Scanning the ingredients list on men’s products versus women’s, you’ll see there is a lot of overlap. While men’s skincare ranges aren’t entirely a marketing ploy, since hormones do cause some differences, there’s less need for gendered ranges than you might think.
Plus, not everyone fits neatly into the gender binary. As we understand more about the fluidity of gender, the need for specific men’s or women’s products looks increasingly outdated. Taking a gender-neutral approach to skincare means it is open to everyone.
At Whitfords, we’re fans of gender-neutral skincare and we want plastic-free skincare to be an option for everybody.
You can choose how much and how frequently you use our botanical skincare products, but they are all formulated to be highly effective in humans, regardless of gender.
Sources and further reading:
American Academy of Dermatology Association, Melanoma Strikes Men Harder
Byrne, A. (2016, June). Man talk: skincare not included and how this affects the market. In 4 th International Conference on Contemporary Marketing Issues ICCMI June 22-24, 2016 Heraklion, Greece (p. 28)
Cancer Research UK, Melanoma skin cancer incidence statistics
Chaudhri, S. K., & Jain, N. K. (2014). History of cosmetics. Asian Journal of Pharmaceutics (AJP): Free full text articles from Asian J Pharm, 3(3).
CNN, Makeup Is Changing the Meaning of Masculinity
Euromonitor International, South Korea: Largest Market for Men’s Skin Care Globally
Fairygodboss, Ageism in the Workplace: Executive Summary
Liu-Smith, F., Farhat, A. M., Arce, A., Ziogas, A., Taylor, T., Wang, Z., Yourk, V., Liu, J., Wu, J., McEligot, A. J., Anton-Culver, H., & Meyskens, F. L. (2017). Sex differences in the association of cutaneous melanoma incidence rates and geographic ultraviolet light exposure. Journal of the American Academy of Dermatology, 76(3), 499–505.e3.
McKinsey & Company, How COVID-19 is changing the world of beauty
MIA Project, Clean Cut Soldiers
Money, The most searched for male grooming questions of 2020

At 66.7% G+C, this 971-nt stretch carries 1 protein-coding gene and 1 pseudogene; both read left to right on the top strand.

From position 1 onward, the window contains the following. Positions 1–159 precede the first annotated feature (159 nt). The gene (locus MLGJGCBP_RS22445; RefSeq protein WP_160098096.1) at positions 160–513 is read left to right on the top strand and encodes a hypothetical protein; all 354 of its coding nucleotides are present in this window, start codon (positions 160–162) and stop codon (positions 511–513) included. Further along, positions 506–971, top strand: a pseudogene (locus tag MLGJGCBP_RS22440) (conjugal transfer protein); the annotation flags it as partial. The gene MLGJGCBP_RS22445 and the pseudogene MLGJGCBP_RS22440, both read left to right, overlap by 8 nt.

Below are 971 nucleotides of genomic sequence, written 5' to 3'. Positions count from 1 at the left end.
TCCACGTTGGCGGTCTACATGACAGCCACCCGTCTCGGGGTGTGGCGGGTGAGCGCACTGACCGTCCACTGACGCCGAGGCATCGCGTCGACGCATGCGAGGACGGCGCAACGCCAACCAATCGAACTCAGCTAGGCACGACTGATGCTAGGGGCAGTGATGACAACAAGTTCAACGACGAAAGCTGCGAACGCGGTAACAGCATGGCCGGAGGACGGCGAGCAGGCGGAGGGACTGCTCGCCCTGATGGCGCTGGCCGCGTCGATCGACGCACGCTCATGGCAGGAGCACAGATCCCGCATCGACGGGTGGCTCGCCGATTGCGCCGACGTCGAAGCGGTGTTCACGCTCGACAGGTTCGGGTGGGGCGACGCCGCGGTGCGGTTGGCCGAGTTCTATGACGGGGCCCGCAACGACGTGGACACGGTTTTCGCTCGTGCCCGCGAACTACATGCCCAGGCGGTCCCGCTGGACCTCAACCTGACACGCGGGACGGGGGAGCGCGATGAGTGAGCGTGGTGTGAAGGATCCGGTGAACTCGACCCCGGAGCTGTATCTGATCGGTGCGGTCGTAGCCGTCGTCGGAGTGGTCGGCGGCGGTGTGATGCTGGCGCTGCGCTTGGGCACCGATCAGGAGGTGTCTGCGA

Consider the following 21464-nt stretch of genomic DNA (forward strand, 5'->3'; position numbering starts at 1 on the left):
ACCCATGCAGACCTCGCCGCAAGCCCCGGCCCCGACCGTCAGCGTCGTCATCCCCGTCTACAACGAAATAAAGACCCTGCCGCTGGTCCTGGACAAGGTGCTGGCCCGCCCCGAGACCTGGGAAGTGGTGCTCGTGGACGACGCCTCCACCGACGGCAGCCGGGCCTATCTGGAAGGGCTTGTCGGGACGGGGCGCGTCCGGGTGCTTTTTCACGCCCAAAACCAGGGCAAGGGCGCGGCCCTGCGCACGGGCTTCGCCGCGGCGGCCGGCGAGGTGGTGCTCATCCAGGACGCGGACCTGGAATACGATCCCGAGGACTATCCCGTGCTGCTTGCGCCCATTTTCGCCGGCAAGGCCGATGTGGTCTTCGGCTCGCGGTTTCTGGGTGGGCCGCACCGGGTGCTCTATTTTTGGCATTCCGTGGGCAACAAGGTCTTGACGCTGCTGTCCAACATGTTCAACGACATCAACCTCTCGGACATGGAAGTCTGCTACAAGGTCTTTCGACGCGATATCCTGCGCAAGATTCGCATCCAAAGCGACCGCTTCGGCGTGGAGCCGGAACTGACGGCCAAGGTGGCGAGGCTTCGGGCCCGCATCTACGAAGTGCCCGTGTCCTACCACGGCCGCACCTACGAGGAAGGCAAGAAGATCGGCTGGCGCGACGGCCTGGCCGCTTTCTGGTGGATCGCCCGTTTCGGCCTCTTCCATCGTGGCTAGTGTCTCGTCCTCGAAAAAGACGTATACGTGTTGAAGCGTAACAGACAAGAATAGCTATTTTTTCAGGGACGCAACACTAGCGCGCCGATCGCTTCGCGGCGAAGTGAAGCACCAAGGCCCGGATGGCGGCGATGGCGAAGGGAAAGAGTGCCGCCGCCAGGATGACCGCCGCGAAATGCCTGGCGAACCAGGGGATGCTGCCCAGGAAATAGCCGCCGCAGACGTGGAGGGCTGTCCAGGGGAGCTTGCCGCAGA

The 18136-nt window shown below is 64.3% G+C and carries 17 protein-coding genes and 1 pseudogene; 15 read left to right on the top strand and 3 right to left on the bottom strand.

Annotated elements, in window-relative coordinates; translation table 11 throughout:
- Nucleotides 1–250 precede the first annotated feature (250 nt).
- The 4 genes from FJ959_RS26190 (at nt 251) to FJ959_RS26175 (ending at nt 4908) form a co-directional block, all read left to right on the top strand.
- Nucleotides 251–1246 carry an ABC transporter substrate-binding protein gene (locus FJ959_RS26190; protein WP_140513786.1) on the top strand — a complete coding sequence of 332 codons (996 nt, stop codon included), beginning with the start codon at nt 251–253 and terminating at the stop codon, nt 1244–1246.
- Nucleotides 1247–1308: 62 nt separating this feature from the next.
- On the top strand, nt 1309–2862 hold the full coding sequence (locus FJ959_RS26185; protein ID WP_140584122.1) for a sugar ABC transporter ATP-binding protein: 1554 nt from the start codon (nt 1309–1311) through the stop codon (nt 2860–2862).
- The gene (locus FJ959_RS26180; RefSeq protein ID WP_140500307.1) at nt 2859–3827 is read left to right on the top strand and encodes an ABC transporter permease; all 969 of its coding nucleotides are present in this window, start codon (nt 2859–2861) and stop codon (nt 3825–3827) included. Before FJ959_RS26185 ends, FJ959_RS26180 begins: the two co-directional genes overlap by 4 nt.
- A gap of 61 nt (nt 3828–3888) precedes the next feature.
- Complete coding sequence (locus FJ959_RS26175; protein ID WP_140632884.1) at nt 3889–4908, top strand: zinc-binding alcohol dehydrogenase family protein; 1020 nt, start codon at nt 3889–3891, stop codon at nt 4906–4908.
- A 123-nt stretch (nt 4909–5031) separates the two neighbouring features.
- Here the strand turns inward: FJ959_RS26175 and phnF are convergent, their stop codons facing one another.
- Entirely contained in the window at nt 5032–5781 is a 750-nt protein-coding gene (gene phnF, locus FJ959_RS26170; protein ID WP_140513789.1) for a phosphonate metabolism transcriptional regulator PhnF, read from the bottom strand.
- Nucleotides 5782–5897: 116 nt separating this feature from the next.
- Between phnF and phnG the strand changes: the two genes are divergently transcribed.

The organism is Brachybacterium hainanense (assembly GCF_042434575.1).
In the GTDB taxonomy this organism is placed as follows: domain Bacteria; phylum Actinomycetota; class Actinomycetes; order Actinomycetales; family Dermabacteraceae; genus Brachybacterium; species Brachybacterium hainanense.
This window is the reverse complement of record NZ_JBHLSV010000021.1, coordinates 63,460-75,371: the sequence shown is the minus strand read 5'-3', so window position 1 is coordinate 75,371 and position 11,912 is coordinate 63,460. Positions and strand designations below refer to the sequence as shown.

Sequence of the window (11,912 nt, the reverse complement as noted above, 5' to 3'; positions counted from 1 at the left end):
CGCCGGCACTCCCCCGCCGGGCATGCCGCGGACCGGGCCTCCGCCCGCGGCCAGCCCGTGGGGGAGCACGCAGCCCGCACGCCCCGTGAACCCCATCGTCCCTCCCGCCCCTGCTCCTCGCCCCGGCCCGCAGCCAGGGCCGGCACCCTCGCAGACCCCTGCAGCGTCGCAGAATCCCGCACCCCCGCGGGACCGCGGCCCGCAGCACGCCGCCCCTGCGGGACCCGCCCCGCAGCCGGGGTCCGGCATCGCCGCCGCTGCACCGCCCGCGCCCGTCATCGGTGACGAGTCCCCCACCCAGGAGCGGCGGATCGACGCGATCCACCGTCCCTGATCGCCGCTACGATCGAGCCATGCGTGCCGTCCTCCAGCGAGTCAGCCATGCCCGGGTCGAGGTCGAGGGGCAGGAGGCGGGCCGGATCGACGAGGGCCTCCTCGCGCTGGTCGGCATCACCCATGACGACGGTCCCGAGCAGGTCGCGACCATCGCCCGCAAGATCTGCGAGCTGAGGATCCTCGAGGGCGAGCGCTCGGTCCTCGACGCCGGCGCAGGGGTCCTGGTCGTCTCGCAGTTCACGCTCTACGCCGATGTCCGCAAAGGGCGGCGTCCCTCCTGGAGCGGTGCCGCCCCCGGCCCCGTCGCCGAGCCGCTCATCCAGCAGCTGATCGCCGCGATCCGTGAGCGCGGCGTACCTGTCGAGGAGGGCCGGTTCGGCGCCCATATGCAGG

New York Post, Men are turning to makeup during COVID after one-too-many Zoom calls
New York Times, ‘Metrosexuals’ Were Just Straight Men Who Loved Self-Care. Right?
Ojala, H., Calasanti, T., King, N., & Pietilä, I. (2016). Natural (ly) men: masculinity and gendered anti-ageing practices in Finland and the USA. Ageing & Society, 36(2), 356-375.
Patkar, K. (2008). Herbal cosmetics in ancient India. Indian Journal of Plastic Surgery, 41(S 01), 134-137.
Rahrovan, S., Fanian, F., Mehryan, P., Humbert, P., & Firooz, A. (2018). Male versus female skin: what dermatologists and cosmeticians should know. International journal of women’s dermatology, 4(3), 122-130.
Roberts, C. A., Goldstein, E. K., Goldstein, B. G., Jarman, K. L., Paci, K., & Goldstein, A. O. (2021). Men’s Attitudes and Behaviors About Skincare and Sunscreen Use Behaviors. Journal of drugs in dermatology : JDD, 20(1), 88–93
RTE, Chocolate, ice-cream, coffee sales go up as lipstick, razor sales decline
Smithsonian Magazine, This 2,700-Year-Old Chinese Face Cream Combined Animal Fat and ‘Moonmilk’
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The Independent, How Raw Eggs and Arsenic Played a Role in the History of Male Grooming
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VRoma, Roman Baths and Bathing
YouGov, Almost a quarter of Brits don’t use sun cream in the summer